Last Sunday we celebrated an important feast that often goes unnoticed because it falls on a week day most of the time. Established to honor the central symbol of the Christian faith, the feast invites the faithful to focus their attention on the tree on which the Son of God died and won our salvation. It is called the Exaltation of the Cross, and it celebrates the story of St Helen, the mother of the Emperor Constantine, bringing back the true Cross from Jerusalem to Rome.
Our culture seduces us into thinking that our birthright is to live a painless life. We have pills for everything. Before we can say “Anbesol!” our tooth ache must disappear. We have rows and rows of painkillers in our pharmacies. If we need something stronger, we can always get a prescription. As social critics tell us, we are gradually becoming the “Prozac nation.” However, there are losses and heart aches for which there are no viable antidotes. These inevitable sufferings are what constitute our personal crosses.
Writing to his Christians in Corinth, Paul lamented how most people do not understand the power and wisdom of the Cross. He wrote: (1 Cor 1:17-25)
For Christ did not send me to baptize but to proclaim the gospel, and not with eloquent wisdom, so that the cross of Christ might not be emptied of its power. For the message about the cross is foolishness to those who are perishing, but to us who are being saved it is the power of God. For it is written, "I will destroy the wisdom of the wise, and the discernment of the discerning I will thwart."
For Jews demand signs and Greeks desire wisdom, but we proclaim Christ crucified, a stumbling block to Jews and foolishness to Gentiles, but to those who are the called, both Jews and Greeks, Christ the power of God and the wisdom of God. For God's foolishness is wiser than human wisdom, and God's weakness is stronger than human strength.
It is not just the Romans, Greeks or Jews who do not understand the Cross. Even faithful Christians fail to fathom the power and wisdom of God as they are manifested in that ignominious symbol. In the face of suffering most of us raise the same questions: “Why? Why me?” Over the last five years, I have had to console and comfort families that have lost their loved one either prematurely or in tragic circumstances. It has been one of the hardest things that I have had to do.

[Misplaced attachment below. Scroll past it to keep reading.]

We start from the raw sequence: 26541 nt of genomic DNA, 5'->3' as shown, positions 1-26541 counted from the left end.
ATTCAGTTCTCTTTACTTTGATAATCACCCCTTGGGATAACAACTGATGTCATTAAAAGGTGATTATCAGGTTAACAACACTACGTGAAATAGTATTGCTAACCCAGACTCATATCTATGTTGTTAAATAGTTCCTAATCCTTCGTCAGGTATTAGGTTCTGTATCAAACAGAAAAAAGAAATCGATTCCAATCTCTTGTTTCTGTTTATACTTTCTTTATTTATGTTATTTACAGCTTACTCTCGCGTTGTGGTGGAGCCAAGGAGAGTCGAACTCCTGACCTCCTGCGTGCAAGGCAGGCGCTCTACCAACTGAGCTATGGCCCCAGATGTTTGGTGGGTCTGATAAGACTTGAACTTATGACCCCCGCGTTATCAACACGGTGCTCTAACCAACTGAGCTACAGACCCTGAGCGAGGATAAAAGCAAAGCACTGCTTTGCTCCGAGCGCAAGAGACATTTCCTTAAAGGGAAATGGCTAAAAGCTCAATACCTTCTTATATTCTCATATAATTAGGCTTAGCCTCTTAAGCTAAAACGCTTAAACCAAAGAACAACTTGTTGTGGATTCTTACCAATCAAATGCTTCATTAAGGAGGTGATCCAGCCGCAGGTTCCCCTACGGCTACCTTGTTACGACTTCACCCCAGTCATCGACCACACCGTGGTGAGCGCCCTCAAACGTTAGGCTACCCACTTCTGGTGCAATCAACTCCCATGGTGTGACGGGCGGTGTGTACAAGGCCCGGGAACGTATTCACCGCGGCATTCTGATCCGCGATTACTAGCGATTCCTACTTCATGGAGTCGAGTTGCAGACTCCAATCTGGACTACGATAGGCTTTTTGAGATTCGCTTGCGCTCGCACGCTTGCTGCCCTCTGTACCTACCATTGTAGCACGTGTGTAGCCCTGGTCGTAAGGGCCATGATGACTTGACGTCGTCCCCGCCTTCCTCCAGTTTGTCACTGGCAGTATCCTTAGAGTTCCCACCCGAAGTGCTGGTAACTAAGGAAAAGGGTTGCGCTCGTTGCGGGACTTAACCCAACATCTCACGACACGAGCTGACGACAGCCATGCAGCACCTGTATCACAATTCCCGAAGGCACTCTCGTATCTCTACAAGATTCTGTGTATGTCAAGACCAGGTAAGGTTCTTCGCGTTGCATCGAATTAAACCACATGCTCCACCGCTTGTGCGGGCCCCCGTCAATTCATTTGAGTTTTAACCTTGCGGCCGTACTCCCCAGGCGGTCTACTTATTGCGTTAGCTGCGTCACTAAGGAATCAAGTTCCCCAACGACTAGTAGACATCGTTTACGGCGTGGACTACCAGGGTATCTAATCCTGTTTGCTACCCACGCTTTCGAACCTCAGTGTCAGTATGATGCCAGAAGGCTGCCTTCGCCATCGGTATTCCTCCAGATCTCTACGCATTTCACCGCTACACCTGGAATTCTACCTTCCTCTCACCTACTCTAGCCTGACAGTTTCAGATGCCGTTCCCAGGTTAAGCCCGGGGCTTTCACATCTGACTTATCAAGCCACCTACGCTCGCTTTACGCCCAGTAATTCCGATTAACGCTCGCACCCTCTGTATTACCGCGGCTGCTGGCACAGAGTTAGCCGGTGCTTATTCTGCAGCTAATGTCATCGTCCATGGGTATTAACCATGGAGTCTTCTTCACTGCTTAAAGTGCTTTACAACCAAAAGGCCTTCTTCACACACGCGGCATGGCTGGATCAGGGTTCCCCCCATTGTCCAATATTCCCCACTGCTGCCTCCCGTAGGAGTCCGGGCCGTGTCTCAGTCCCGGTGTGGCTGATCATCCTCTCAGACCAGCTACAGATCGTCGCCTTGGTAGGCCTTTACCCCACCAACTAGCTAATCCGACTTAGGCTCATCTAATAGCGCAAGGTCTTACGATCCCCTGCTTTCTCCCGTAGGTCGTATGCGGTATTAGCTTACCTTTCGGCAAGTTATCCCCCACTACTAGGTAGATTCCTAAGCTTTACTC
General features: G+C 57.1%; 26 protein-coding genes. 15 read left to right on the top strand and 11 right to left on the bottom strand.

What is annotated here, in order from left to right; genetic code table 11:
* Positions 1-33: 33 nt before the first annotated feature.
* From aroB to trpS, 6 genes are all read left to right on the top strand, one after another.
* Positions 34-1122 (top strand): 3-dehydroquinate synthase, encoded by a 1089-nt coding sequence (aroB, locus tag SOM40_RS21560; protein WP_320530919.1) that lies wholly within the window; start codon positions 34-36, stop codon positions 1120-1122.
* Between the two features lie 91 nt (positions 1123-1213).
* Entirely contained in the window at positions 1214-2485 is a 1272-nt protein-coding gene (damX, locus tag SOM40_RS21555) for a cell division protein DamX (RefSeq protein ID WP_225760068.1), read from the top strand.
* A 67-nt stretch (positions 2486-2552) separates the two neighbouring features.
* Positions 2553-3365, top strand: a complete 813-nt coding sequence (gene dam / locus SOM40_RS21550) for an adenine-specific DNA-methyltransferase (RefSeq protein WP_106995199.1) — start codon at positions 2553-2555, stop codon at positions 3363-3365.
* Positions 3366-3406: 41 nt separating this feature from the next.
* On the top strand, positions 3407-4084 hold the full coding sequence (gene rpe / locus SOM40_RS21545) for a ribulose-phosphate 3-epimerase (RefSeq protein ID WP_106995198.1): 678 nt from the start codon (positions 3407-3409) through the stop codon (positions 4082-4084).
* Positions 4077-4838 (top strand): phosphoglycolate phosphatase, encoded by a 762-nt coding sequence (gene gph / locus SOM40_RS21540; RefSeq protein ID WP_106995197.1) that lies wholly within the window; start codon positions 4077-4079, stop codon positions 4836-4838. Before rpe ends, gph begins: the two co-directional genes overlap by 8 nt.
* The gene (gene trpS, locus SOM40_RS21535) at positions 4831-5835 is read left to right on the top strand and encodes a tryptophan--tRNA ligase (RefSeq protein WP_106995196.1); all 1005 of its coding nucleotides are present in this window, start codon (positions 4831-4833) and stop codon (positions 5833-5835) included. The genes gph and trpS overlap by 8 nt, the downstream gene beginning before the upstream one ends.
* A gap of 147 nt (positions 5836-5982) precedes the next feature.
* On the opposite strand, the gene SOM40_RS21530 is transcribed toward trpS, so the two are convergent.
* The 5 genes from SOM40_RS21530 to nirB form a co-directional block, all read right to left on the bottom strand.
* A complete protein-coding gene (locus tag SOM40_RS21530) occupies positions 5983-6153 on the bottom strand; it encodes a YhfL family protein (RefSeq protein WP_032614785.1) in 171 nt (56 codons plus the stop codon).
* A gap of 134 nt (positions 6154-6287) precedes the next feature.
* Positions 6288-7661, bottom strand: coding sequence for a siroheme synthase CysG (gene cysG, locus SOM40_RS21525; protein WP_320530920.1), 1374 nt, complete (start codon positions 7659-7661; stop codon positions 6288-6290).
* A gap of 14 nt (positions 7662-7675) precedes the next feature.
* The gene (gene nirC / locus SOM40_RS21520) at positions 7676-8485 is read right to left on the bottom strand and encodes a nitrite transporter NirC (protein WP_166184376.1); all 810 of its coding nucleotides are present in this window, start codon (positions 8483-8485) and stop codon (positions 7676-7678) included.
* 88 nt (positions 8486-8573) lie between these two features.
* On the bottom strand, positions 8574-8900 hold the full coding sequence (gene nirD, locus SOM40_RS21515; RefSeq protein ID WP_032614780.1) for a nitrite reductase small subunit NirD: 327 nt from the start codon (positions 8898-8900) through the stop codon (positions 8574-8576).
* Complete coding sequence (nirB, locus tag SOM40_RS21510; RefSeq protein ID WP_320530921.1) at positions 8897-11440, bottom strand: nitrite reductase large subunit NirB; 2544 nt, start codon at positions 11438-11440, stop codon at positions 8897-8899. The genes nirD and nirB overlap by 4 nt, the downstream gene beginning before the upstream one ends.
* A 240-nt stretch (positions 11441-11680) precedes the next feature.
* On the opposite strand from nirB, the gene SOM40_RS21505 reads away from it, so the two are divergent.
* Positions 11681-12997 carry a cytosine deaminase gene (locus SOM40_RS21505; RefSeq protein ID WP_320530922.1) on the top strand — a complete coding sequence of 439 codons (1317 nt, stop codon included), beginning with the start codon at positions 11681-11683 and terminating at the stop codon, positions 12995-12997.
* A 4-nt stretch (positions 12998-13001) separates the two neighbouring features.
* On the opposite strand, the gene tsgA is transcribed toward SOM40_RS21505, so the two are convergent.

Most instances of human suffering defy any acceptable explanation and even those explanations cannot mend broken hearts or restore shattered lives. The only viable source of comfort that I can offer to hurting individuals is this. The Father who did not spare His own Son but allowed Him to die a cruel death on the Cross does not abandon us. Jesus did not give an explanation of suffering; He suffered. By taking upon Himself every human suffering and even death, He has walked the road to Calvary before us. We are not alone. We do not carry our burdens alone. We may not understand why life is so unfair. However, we know our Brother was treated more unfairly than anyone on earth. He walks by our side and holds our hand.
Here lies the logic of the gospel, the paradox of our faith. It is through the Cross that Jesus reached His glorification. Without Good Friday, there is no Easter Sunday. There is no crown without the cross. It is by walking with the Master on the road to Calvary that we will see the light of Easter. It is by embracing our personal crosses that we will share in Christ’s glory.
Let me leave you with an exhortation from a spiritual classic, The Imitation of Christ:
In the cross we have salvation; in the cross we have life; in the cross we have protection from our enemies.
In the cross there is the infusion of heavenly sweetness; in the cross there is the strengthening of minds; in the cross there is spiritual joy.
In the cross is the height of virtue; in the cross is the fullness of holiness.
In the cross alone do we find the soul’s eternal salvation and hope of everlasting life. Take up your cross, therefore, and follow Jesus and you will pass into unending life.
Carrying His own cross Jesus preceded you, and on the cross He died for you so that you too might bear your cross and long to die on it. If you die with Him you shall also live with Him, and if you are His companion in suffering you shall likewise be His companion in glory.
Let us bear our small and big crosses with a smile and bring them to the altar. Let us unite our suffering to His so that our participation in the Holy Eucharist may benefit us, our families and our world.
Born in India to deeply-committed Catholic parents, Fr Britto is one of seven children. He joined the Salesians of Don Bosco as a young man and was ordained a priest in 1981.
After he completed his priestly formation and his early education in India, he came to the US for his graduate degree in Journalism at...Read more...